Replace:

# enable testing
enable_testing()

With:

# enable dashboard scripting
include(CTest)

The CTest module will automatically call enable_testing(), so we can remove it from our CMake files.

We will also need to create a CTestConfig.cmake file in the top-level directory where we can specify the name of the project and where to submit the dashboard.

set(CTEST_PROJECT_NAME "CMakeTutorial")
set(CTEST_NIGHTLY_START_TIME "00:00:00 EST")

set(CTEST_DROP_METHOD "http")
set(CTEST_DROP_SITE "my.cdash.org")
set(CTEST_DROP_LOCATION "/submit.php?project=CMakeTutorial")
set(CTEST_DROP_SITE_CDASH TRUE)

The ctest executable will read in this file when it runs. To create a simple dashboard you can run the cmake executable or the cmake-gui to configure the project, but do not build it yet. Instead, change directory to the binary tree, and then run:

ctest [-VV] -D Experimental

Remember, for multi-config generators (e.g. Visual Studio), the configuration type must be specified:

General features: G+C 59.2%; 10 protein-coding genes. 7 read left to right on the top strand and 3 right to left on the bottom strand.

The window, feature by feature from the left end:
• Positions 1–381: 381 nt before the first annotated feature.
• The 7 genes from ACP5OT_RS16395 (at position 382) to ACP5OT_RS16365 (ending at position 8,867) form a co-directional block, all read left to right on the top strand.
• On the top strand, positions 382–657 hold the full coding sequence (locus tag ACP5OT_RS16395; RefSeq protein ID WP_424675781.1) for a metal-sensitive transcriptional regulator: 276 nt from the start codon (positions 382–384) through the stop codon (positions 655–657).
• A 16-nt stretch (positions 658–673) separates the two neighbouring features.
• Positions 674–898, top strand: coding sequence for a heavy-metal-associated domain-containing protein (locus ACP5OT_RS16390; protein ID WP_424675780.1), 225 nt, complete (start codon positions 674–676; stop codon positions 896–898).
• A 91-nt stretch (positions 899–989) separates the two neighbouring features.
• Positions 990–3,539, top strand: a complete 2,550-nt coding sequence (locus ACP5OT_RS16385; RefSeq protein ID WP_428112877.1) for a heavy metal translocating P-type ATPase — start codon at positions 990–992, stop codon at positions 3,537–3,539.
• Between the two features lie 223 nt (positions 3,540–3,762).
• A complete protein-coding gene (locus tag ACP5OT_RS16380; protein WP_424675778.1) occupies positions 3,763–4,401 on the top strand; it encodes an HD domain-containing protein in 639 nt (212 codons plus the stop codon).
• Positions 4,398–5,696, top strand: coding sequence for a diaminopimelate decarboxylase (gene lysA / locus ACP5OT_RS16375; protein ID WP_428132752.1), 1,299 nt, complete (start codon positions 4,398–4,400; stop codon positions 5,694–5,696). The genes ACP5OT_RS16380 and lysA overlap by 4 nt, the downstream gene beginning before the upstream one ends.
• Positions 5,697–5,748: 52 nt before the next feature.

ctest [-VV] -C Debug -D Experimental

Or, from an IDE, build the Experimental target.

The ctest executable will build and test the project and submit the results to Kitware’s public dashboard: https://my.cdash.org/index.php?project=CMakeTutorial.

Mixing Static and Shared (Step 9)

In this section we will show how the BUILD_SHARED_LIBS variable can be used to control the default behavior of add_library(), and allow control over how libraries without an explicit type (STATIC, SHARED, MODULE or OBJECT) are built.